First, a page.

Saturday, May 21, 2011

The Nebra Disk

One of the weirdest things to ever be excavated from an archaeological site is this bronze disk. Found in Germany in about 1999, it measures 30 centimeters (about a foot) across. It appeared on the antiquities market in rather mysterious circumstances, and since it does not really resemble any other object ever found in Europe, many people (including me) suspected it was a fraud. But the discoverers came forward with a plausible story about how and where it was found, on a low hill near the town of Nebra that has turned out to be a center of prehistoric astronomy, and they also produced two Bronze Age swords they said were found with it. One of these was radiocarbon dated to 1600 BC, which matches their style. The disk was seized by the government of Saxony-Anhalt and handed over to experts who examined it with the most minute and exacting German Wissenschaft. They verified that it was made in the Bronze Age, and also discovered many other things about it. It is one of the most fascinating objects in the world, and discussion of what it was and how it was used will go on for decades.

It was made in three stages. In the first, it bore only the small dots, the sun, and the moon, rendered in gold foil. The small dots are almost certainly stars, and the group of seven must be the Pleiades. Then the two gold arcs on the rim (one is missing) were added. These measure about 82 degrees, which is the angle between the midwinter and midsummer sunrises at the latitude of Nebra. Then the arc was added to the bottom; this has been interpreted as a solar boat, a rainbow, and the Milky Way, and it does not really seem to be related to the disk's function. The holes around the edge were punched still later, possibly when its original use had been forgotten.

What was that function? Here is where things get interesting. The sort of fringe elements who spend their spare time drawing solar alignments have had a field day with the disk, but I don't want to dismiss their speculations. After all, this is a unique object, and if we know anything about the European Bronze Age it's that the people were kind of mad for religious astronomy.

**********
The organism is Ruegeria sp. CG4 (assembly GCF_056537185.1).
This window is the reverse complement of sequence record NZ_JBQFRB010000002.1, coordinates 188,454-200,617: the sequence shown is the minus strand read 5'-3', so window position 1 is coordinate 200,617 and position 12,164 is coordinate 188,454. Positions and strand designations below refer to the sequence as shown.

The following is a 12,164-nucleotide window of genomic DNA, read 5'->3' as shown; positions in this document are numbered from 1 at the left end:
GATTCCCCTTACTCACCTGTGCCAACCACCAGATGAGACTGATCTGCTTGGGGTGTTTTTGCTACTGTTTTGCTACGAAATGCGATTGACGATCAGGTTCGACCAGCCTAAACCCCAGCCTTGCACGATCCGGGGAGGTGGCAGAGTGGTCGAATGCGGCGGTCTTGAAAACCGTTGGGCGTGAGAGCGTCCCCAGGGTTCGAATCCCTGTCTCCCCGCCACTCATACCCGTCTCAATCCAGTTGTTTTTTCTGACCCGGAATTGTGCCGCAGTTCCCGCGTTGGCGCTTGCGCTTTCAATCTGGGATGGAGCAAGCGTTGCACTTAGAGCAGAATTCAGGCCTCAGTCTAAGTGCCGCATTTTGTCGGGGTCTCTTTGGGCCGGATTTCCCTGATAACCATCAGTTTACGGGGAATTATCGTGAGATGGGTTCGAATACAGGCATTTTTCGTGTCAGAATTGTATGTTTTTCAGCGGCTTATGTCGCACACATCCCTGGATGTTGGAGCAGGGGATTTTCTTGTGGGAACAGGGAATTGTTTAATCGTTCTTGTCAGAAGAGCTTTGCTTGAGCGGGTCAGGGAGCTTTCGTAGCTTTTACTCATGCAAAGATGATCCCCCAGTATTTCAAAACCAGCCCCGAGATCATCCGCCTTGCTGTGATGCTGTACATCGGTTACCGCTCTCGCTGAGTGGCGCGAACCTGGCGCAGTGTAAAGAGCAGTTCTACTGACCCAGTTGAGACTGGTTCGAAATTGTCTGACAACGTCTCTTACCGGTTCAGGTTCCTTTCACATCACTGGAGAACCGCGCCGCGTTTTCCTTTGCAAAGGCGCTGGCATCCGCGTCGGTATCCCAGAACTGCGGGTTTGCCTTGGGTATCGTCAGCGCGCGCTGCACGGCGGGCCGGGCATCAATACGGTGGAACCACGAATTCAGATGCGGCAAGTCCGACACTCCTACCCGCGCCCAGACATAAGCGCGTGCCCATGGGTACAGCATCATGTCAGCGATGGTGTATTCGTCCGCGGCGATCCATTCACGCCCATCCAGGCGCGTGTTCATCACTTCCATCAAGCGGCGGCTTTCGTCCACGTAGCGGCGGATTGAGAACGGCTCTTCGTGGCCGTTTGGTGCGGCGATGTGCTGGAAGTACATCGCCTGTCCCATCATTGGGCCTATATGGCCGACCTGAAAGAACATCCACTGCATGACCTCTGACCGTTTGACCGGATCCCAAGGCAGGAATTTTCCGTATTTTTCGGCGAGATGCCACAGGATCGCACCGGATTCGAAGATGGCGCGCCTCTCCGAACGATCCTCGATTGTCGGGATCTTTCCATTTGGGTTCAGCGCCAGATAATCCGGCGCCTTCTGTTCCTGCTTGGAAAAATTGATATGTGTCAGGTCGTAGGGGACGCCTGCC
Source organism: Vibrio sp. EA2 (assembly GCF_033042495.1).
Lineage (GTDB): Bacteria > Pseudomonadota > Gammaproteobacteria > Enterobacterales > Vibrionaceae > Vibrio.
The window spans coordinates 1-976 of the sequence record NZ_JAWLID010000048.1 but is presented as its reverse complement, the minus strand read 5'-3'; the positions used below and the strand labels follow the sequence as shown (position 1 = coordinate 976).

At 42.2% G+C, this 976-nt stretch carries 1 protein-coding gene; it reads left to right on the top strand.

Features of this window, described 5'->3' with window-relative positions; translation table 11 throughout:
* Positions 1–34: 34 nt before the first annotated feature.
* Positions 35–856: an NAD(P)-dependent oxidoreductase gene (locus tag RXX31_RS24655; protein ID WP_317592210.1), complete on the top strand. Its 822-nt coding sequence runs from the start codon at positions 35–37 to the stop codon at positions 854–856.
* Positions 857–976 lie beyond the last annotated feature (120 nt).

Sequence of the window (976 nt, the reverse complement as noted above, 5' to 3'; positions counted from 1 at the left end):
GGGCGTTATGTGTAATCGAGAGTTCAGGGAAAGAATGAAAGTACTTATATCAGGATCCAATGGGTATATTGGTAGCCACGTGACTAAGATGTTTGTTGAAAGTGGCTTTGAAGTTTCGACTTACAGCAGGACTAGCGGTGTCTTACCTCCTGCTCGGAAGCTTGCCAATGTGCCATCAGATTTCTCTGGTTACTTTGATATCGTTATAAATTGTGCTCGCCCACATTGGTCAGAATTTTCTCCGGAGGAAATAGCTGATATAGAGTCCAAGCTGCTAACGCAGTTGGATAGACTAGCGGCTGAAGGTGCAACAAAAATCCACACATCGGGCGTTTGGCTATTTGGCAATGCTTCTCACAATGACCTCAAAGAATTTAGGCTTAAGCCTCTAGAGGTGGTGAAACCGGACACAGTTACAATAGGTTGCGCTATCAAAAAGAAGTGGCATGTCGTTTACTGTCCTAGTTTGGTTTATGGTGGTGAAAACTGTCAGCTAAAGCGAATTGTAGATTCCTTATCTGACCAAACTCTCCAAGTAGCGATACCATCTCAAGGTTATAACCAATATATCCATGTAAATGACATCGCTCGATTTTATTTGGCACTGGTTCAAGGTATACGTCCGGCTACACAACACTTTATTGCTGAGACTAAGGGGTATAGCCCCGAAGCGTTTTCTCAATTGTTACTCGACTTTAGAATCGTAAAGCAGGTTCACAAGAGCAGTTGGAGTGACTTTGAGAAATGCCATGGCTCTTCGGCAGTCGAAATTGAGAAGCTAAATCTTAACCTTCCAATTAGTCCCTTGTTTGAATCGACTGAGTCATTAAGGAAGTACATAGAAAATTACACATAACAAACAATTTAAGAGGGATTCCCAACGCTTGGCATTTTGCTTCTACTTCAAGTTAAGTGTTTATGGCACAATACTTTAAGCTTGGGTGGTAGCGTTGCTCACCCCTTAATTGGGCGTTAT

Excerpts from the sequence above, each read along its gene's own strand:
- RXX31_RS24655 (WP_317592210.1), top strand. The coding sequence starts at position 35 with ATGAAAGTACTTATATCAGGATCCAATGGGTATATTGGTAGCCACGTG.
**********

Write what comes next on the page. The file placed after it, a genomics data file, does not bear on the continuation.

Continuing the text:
One interpretation is that the disk is a calculator for determining when to add the extra, intercalary month to the year. Ancient peoples had two main ways of measuring time, by solar years and lunar months. Twelve lunar months is only 354 days, so about every third year an extra month had to be added to the calendar. (Representing as it did the mismatch between the solar and lunar calendars and therefore the imperfection of the universe, this month was considered unlucky by many, and this is why 13 is an unlucky number.) Babylonian astronomical tablets describe a method of determining when to add the extra month that depends on the position of the sun, the moon, and the Pleiades. I have my doubts as whether the disk is rendered with enough precision to actually calculate anything, but it certainly seems to represent the elements used in the calculation.

Another interpretation is that it encodes the exact position of stars and planets at a solar eclipse of 1699 BC (see above). And no doubt there will be others, given the strangeness of this disk, and the well documented Bronze Age obsession with the sky.

No comments: